A said to me: "You're the only person I know who does that."

I laughed and told him how people traveling with me in Kuala Lumpur recently had said exactly the same thing. But there had been no trolley then, so I'd been holding my Mac with one hand and looking at stuff while pulling my bag with the other.

A said: "They should design some kind of platform for a carry-on trolley bag like yours, so that you'll have a platform to place your Mac on while you walk."

I thought he was serious, and I actually thought it was a pretty good idea. I said: "Wow, that would really work."

That's when A laughed. He told me: "The problem is, no one else would buy this product except you."

I replied: "I'll happily buy three -- or even a dozen -- to help get production started along."


But, seriously, that's a Travelife for you. We're traveling so much that we'd better be working with every spare minute. My friends saw this for themselves. When it's time to enjoy, I'm completely focused on the moment. But once I get back to my hotel room or to an airport lounge, then out comes the Mac and my friends know that no one can talk to me for a while.

And, again, here's a real Travelife for you. So my trip to the Czech Republic, Austria and Germany wasn't even technically over earlier today, as I was still in the lounge at Hong Kong airport waiting for the connecting flight back to Manila; and already there were a dozen trips in the pipeline waiting for my decisions to be made.

I've decide to spend a few days of summer (European and Northeast Asian summer) exploring some ancient towns in Hokkaido, Japan, and then I'm going to spend a weekend in Tokyo after that to try out some of their Michelin-starred restaurants; and then I have a quick trip to Israel, and an adventure trek to to see Nemrut and Mount Ararat in Turkey in the months after that.

Spain is also waiting for a visit from my team. And then a few months down the road, I've got this trip to South Africa that looks really amazing. My friend and I have our wishlist for this trip and we're
slowly ticking off the boxes one by one.


And tomorrow -- or rather, later -- the very first meeting of the day is with the ambassador of Sri Lanka for the much-awaited Travelife Sri Lanka Trip of culture, luxury and shopping. No one knows Sri Lanka the way Travelife does, and our current June-July issue with a Sri Lanka special has provoked a frenzy among culture vultures and the been-there-done-that crowd to join Travelife on a very special tour of some of Sri Lanka's most amazing UNESCO World Heritage sites.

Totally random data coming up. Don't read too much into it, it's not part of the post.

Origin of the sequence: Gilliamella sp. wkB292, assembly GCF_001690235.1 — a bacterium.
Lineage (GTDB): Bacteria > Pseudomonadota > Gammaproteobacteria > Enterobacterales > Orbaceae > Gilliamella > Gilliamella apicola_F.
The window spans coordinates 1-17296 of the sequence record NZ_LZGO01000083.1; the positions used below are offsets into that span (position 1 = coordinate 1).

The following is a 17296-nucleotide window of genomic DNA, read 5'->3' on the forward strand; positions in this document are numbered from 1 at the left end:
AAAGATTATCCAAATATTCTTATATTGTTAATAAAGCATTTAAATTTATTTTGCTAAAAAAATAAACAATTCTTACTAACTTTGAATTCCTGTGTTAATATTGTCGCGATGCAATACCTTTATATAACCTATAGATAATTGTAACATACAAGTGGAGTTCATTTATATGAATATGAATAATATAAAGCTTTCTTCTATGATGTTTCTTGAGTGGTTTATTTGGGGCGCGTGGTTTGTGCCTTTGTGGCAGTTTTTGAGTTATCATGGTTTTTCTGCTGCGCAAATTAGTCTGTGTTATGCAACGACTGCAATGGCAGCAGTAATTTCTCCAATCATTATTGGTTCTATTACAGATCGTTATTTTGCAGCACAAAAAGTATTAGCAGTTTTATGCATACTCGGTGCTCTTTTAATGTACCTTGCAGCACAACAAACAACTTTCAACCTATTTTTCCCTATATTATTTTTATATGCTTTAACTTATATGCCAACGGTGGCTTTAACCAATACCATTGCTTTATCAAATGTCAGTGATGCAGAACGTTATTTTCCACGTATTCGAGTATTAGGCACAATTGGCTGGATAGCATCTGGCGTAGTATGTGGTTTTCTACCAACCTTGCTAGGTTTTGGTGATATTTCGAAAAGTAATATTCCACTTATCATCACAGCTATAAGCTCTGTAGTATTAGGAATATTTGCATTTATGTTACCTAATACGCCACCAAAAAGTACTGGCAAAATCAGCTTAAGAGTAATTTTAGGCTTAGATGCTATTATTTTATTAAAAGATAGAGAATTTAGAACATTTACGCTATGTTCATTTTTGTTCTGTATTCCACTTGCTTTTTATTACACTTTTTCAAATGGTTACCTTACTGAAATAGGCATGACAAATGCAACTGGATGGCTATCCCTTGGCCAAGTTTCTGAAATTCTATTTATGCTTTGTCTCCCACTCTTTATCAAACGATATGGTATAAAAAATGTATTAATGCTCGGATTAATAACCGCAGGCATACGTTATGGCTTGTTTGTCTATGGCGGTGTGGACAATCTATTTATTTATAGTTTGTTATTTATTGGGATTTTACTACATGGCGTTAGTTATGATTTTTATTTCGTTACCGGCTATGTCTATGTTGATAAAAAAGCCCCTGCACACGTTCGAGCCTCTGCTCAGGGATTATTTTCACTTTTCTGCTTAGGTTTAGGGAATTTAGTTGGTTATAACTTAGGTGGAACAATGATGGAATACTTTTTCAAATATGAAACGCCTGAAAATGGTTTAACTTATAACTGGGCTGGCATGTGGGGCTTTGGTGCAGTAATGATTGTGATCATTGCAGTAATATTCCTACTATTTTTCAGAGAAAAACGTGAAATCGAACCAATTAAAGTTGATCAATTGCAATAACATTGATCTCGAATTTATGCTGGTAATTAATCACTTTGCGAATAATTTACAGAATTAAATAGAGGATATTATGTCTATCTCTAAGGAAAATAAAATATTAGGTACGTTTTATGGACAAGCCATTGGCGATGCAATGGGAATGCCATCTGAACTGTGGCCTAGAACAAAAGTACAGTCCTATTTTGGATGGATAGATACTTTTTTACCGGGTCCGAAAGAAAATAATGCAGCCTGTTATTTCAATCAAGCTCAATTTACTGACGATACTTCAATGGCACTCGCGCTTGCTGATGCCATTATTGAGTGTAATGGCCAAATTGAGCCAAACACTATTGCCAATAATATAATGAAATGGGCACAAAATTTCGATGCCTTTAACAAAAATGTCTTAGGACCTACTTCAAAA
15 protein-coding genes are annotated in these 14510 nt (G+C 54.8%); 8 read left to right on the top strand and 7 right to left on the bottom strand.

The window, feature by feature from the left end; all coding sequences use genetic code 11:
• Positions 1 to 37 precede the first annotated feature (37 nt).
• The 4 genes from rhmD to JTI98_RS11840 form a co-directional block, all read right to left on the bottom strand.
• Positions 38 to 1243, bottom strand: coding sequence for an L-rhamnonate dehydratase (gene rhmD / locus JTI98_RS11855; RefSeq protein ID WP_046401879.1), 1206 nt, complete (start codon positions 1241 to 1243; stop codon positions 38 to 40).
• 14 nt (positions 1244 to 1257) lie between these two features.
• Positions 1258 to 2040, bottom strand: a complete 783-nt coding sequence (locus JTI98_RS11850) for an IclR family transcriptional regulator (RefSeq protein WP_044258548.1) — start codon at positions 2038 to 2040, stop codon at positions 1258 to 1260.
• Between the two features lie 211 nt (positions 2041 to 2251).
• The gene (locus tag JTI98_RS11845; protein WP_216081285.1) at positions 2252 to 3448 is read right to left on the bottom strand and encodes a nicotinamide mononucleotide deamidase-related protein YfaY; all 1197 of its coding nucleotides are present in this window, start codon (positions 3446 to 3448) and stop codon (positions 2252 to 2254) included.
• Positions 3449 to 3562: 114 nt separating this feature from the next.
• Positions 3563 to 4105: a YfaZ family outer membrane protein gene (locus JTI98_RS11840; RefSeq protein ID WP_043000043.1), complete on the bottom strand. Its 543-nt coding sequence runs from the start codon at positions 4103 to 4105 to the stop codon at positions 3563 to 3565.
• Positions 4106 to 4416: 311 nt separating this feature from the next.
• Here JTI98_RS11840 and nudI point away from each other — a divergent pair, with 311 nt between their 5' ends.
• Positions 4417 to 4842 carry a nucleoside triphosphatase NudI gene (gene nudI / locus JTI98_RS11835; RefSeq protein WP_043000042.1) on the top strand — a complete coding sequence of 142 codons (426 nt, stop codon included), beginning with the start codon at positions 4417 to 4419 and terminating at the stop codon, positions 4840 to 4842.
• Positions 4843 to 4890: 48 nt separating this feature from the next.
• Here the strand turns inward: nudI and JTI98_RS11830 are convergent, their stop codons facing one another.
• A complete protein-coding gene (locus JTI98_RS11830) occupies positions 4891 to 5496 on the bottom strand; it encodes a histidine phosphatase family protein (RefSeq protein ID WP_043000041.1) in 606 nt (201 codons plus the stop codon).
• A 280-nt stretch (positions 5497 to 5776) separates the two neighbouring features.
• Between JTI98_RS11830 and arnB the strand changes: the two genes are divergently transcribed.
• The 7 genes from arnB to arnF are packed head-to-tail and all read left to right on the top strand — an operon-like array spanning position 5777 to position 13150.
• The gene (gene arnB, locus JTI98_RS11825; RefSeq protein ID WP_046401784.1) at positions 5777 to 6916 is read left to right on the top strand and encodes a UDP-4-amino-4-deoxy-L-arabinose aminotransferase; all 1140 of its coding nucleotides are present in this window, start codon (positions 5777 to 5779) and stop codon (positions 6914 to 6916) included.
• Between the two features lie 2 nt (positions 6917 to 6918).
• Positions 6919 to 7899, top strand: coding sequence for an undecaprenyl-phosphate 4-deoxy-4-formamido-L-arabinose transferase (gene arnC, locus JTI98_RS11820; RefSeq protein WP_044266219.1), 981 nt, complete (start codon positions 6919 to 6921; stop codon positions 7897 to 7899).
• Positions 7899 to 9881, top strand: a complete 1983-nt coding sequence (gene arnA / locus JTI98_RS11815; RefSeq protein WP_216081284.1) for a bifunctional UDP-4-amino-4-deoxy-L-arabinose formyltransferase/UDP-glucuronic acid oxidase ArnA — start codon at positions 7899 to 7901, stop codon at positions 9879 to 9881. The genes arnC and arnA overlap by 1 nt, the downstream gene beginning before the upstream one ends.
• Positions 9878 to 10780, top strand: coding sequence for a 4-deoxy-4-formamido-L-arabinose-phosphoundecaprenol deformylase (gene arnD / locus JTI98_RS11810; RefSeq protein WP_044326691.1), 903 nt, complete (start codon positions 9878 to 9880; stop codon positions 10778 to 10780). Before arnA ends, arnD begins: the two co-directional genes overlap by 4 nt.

You must understand. We're real travelers who just happen to be doing a magazine with real stories, rather than publishers putting out another title or writers who thought it might be profitable to start a travel magazine. We'd still be traveling exactly this way whether we had a magazine or not.

This is the big difference between us and all the newbies starting up or the oldies re-inventing themselves. But unless they're really traveling rather than just chasing those free media tours and writing about them for a business, then they'll never be able to surpass Travelife Magazine at  #1.

Our heart and soul and my every waking moment is into Travelife -- not just my pocket book. I'd like to see any other travel magazine beat that.


And for Sri Lanka, we're planning an amazing trip for this, just like all Travelife trips. I've test-driven this trip myself several times by now, and we're staying in places that I would stay in myself on a private trip. And if you are at all interested, please call Meg at Travelife (Tel 8138400/ 8922620) to get on the waiting list as my In Box and Text Message Box are already full of inquiries from friends and acquaintances for this particular trip. I can tell you that we're going to have a long waiting list once final details are announced.

There are many tours to Sri Lanka, but there will only be one Travelife Sri Lanka trip for our readers and friends. It won't be cheap because cheap means three-star hotels and sub-standard food every night, but it will certainly the best value you'll get anywhere for the kind of tour we're offering.

We're not doing do this for money. Frankly, I'm doing this because I really like Sri Lanka and I really like the ambassador and his officials, and a couple of friends and acquaintance have been pushing me to organize one for the longest time now.

The Travelife trip will have not too hectic schedules, an adequate coverage of the best sights, nice hotels I'd stay in even on my own, and enough time for the all-important shopping which will be in Colombo. We're also trying to put in some very interesting experiences you'll never get elsewhere, via our Travelife contacts.

And as anyone who has been with me and Travelife on any of our tours or private trips can attest, no one indeed travels like Travelife. Or writes like us. And that's why we're #1.

Just another day in our never-ending Travelife.